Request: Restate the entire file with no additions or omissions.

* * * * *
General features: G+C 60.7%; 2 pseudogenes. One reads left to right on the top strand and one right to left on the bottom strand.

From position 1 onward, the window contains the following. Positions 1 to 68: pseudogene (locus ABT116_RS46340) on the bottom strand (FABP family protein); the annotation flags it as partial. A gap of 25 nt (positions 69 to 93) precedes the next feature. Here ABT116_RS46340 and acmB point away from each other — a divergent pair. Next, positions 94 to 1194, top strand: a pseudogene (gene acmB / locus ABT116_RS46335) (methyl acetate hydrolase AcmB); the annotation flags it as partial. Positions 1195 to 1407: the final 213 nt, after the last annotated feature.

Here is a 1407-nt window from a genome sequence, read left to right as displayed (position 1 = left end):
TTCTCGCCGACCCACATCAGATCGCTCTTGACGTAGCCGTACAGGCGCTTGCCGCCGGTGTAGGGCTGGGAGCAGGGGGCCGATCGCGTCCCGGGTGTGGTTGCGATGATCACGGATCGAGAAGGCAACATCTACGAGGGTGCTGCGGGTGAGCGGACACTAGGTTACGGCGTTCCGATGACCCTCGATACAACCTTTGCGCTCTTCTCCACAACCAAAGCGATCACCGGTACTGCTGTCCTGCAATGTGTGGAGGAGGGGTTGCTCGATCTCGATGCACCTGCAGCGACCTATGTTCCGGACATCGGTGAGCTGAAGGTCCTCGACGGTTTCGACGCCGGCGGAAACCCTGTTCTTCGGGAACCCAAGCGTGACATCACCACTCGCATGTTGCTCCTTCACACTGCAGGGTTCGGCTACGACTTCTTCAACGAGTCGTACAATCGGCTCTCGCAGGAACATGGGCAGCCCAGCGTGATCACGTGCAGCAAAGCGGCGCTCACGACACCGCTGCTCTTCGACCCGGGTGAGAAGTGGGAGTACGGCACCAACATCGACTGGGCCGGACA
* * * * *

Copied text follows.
General features: G+C 60.7%; 2 pseudogenes. One reads left to right on the top strand and one right to left on the bottom strand.

From position 1 onward, the window contains the following. Positions 1 to 68: pseudogene (locus ABT116_RS46340) on the bottom strand (FABP family protein); the annotation flags it as partial. A gap of 25 nt (positions 69 to 93) precedes the next feature. Here ABT116_RS46340 and acmB point away from each other — a divergent pair. Next, positions 94 to 1194, top strand: a pseudogene (gene acmB / locus ABT116_RS46335) (methyl acetate hydrolase AcmB); the annotation flags it as partial. Positions 1195 to 1407: the final 213 nt, after the last annotated feature.

Here is a 1407-nt window from a genome sequence, read left to right as displayed (position 1 = left end):
TTCTCGCCGACCCACATCAGATCGCTCTTGACGTAGCCGTACAGGCGCTTGCCGCCGGTGTAGGGCTGGGAGCAGGGGGCCGATCGCGTCCCGGGTGTGGTTGCGATGATCACGGATCGAGAAGGCAACATCTACGAGGGTGCTGCGGGTGAGCGGACACTAGGTTACGGCGTTCCGATGACCCTCGATACAACCTTTGCGCTCTTCTCCACAACCAAAGCGATCACCGGTACTGCTGTCCTGCAATGTGTGGAGGAGGGGTTGCTCGATCTCGATGCACCTGCAGCGACCTATGTTCCGGACATCGGTGAGCTGAAGGTCCTCGACGGTTTCGACGCCGGCGGAAACCCTGTTCTTCGGGAACCCAAGCGTGACATCACCACTCGCATGTTGCTCCTTCACACTGCAGGGTTCGGCTACGACTTCTTCAACGAGTCGTACAATCGGCTCTCGCAGGAACATGGGCAGCCCAGCGTGATCACGTGCAGCAAAGCGGCGCTCACGACACCGCTGCTCTTCGACCCGGGTGAGAAGTGGGAGTACGGCACCAACATCGACTGGGCCGGACA